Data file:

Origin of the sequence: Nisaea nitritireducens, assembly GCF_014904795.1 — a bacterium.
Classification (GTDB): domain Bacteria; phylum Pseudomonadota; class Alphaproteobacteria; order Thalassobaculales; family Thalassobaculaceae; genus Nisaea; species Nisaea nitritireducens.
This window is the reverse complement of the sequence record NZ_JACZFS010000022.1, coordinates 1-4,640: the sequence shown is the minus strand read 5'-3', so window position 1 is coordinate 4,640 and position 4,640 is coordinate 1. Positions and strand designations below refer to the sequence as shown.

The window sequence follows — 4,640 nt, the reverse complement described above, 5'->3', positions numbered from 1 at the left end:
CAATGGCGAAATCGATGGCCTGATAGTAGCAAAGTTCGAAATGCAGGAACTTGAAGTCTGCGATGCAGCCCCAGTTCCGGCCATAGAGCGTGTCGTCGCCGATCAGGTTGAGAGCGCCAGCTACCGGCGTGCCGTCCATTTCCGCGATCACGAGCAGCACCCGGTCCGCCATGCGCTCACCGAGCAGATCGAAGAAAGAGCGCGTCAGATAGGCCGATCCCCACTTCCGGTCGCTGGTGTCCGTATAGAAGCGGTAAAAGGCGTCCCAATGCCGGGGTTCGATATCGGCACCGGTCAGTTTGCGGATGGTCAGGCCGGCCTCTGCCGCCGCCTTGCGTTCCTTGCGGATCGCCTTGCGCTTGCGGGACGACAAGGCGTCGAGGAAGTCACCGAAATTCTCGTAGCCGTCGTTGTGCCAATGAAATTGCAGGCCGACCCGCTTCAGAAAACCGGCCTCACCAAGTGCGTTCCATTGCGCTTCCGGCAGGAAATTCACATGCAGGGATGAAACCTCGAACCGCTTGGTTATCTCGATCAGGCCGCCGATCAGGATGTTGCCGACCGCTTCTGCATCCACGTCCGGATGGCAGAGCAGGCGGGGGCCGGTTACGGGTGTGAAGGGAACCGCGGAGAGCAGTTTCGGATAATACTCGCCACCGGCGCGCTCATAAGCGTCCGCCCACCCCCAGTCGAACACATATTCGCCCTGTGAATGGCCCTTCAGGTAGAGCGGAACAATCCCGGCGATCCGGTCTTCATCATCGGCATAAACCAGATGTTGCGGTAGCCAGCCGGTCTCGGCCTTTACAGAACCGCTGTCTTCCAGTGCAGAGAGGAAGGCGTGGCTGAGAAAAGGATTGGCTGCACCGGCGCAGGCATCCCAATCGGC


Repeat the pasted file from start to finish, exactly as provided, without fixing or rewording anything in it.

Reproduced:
Origin of the sequence: Nisaea nitritireducens, assembly GCF_014904795.1 — a bacterium.
Classification (GTDB): domain Bacteria; phylum Pseudomonadota; class Alphaproteobacteria; order Thalassobaculales; family Thalassobaculaceae; genus Nisaea; species Nisaea nitritireducens.
This window is the reverse complement of the sequence record NZ_JACZFS010000022.1, coordinates 1-4,640: the sequence shown is the minus strand read 5'-3', so window position 1 is coordinate 4,640 and position 4,640 is coordinate 1. Positions and strand designations below refer to the sequence as shown.

The window sequence follows — 4,640 nt, the reverse complement described above, 5'->3', positions numbered from 1 at the left end:
CAATGGCGAAATCGATGGCCTGATAGTAGCAAAGTTCGAAATGCAGGAACTTGAAGTCTGCGATGCAGCCCCAGTTCCGGCCATAGAGCGTGTCGTCGCCGATCAGGTTGAGAGCGCCAGCTACCGGCGTGCCGTCCATTTCCGCGATCACGAGCAGCACCCGGTCCGCCATGCGCTCACCGAGCAGATCGAAGAAAGAGCGCGTCAGATAGGCCGATCCCCACTTCCGGTCGCTGGTGTCCGTATAGAAGCGGTAAAAGGCGTCCCAATGCCGGGGTTCGATATCGGCACCGGTCAGTTTGCGGATGGTCAGGCCGGCCTCTGCCGCCGCCTTGCGTTCCTTGCGGATCGCCTTGCGCTTGCGGGACGACAAGGCGTCGAGGAAGTCACCGAAATTCTCGTAGCCGTCGTTGTGCCAATGAAATTGCAGGCCGACCCGCTTCAGAAAACCGGCCTCACCAAGTGCGTTCCATTGCGCTTCCGGCAGGAAATTCACATGCAGGGATGAAACCTCGAACCGCTTGGTTATCTCGATCAGGCCGCCGATCAGGATGTTGCCGACCGCTTCTGCATCCACGTCCGGATGGCAGAGCAGGCGGGGGCCGGTTACGGGTGTGAAGGGAACCGCGGAGAGCAGTTTCGGATAATACTCGCCACCGGCGCGCTCATAAGCGTCCGCCCACCCCCAGTCGAACACATATTCGCCCTGTGAATGGCCCTTCAGGTAGAGCGGAACAATCCCGGCGATCCGGTCTTCATCATCGGCATAAACCAGATGTTGCGGTAGCCAGCCGGTCTCGGCCTTTACAGAACCGCTGTCTTCCAGTGCAGAGAGGAAGGCGTGGCTGAGAAAAGGATTGGCTGCACCGGCGCAGGCATCCCAATCGGC